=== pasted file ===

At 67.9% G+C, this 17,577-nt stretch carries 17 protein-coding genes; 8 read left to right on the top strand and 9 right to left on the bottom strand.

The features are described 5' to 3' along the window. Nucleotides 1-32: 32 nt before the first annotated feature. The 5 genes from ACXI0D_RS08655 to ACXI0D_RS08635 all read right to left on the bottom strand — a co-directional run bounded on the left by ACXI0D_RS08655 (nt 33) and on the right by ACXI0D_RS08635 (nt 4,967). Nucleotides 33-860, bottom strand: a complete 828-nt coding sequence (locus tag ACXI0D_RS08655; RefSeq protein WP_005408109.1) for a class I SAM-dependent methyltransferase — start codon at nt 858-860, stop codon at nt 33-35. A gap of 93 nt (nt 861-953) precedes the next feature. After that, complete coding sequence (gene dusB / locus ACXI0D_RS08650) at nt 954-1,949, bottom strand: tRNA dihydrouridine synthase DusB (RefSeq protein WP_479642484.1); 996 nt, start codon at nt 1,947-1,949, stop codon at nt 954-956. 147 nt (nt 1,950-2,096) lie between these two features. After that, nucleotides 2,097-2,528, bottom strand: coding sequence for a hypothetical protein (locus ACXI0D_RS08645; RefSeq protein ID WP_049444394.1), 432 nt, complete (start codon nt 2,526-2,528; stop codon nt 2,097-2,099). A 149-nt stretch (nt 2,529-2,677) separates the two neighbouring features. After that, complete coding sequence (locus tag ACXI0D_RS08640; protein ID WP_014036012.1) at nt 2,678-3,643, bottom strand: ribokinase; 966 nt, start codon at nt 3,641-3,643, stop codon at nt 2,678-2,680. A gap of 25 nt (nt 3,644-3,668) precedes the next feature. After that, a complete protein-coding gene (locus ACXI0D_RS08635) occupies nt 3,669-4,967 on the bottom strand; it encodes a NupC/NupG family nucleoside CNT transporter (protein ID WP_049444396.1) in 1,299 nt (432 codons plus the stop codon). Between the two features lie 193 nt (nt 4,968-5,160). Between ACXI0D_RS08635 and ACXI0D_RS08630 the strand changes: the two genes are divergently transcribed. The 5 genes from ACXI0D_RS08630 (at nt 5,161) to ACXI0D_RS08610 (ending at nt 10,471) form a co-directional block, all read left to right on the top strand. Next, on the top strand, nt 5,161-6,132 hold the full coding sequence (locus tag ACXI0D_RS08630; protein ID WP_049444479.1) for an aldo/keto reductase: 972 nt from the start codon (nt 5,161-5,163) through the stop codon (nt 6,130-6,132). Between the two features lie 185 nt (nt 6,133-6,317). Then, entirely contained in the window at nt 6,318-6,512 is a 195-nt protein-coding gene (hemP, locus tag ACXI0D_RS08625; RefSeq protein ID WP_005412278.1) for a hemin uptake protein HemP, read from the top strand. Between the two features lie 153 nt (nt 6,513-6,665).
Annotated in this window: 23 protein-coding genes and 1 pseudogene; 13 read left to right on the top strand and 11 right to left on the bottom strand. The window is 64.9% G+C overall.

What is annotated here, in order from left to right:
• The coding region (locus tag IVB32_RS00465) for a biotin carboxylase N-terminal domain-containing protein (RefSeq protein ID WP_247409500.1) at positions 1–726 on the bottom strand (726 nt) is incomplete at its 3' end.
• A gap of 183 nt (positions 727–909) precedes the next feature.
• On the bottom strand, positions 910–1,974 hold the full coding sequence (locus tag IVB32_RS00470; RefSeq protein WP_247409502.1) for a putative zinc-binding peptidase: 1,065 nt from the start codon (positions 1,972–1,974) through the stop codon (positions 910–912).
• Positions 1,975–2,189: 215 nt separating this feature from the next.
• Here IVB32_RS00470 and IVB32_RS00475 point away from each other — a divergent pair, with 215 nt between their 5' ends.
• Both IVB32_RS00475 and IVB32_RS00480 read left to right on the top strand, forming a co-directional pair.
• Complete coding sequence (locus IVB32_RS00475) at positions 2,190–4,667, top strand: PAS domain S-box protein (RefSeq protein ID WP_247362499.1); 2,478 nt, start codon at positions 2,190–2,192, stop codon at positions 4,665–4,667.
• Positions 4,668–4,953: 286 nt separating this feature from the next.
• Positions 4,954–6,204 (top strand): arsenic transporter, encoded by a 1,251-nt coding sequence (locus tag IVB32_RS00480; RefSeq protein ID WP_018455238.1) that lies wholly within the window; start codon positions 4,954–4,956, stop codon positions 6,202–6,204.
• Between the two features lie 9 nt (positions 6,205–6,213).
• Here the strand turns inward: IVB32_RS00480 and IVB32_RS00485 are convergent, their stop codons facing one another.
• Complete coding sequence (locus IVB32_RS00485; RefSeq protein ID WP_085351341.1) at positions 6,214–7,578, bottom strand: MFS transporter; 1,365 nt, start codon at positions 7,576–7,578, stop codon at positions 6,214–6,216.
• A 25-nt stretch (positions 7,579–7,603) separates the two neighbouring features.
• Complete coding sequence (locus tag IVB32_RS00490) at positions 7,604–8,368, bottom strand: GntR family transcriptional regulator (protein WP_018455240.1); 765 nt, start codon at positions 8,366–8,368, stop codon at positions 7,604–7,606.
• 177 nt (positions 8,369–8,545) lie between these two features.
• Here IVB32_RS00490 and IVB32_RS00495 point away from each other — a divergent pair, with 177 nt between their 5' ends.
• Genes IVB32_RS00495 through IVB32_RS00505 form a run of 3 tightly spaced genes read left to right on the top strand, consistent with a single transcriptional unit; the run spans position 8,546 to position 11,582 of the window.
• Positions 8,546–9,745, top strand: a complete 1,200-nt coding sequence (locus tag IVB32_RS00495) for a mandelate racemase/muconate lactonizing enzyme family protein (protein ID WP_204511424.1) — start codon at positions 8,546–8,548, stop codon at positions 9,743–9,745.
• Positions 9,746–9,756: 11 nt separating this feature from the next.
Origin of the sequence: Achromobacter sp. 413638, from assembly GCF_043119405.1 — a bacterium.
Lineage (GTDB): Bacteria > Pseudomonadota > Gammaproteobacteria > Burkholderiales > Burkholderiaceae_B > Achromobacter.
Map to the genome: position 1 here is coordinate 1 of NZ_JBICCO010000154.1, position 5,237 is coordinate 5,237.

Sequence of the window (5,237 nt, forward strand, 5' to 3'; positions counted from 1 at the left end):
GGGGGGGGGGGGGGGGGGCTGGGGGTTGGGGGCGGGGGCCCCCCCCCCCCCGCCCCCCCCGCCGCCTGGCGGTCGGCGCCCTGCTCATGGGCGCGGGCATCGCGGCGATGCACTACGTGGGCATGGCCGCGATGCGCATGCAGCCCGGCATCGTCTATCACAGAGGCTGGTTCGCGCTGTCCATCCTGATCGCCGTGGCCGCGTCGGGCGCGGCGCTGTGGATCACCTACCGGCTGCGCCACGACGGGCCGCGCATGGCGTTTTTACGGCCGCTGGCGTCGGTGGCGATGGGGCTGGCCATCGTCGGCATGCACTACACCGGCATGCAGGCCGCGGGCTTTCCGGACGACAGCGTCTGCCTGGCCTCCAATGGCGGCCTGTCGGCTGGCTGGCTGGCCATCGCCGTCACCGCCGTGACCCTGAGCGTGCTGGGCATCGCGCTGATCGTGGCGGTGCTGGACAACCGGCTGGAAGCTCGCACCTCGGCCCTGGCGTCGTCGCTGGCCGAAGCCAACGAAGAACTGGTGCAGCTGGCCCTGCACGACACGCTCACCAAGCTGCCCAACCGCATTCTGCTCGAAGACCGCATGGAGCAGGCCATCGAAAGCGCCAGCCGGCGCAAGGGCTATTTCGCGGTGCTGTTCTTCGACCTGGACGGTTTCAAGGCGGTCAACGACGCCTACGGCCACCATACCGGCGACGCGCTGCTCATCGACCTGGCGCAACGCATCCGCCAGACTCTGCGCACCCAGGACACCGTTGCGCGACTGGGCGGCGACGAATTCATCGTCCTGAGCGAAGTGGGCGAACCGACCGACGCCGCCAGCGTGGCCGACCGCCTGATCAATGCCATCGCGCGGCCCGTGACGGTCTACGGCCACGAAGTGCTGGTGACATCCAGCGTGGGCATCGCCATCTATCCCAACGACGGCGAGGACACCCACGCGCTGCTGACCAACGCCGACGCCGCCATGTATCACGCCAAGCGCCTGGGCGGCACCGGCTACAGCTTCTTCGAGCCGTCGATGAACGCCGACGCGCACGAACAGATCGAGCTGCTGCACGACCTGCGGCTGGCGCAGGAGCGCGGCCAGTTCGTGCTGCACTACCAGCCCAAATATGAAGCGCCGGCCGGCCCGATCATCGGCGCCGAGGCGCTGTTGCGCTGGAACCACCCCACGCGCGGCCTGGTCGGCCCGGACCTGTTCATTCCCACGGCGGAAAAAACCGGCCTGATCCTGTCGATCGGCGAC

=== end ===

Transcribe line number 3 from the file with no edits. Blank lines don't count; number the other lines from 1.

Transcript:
Annotated in this window: 23 protein-coding genes and 1 pseudogene; 13 read left to right on the top strand and 11 right to left on the bottom strand. The window is 64.9% G+C overall.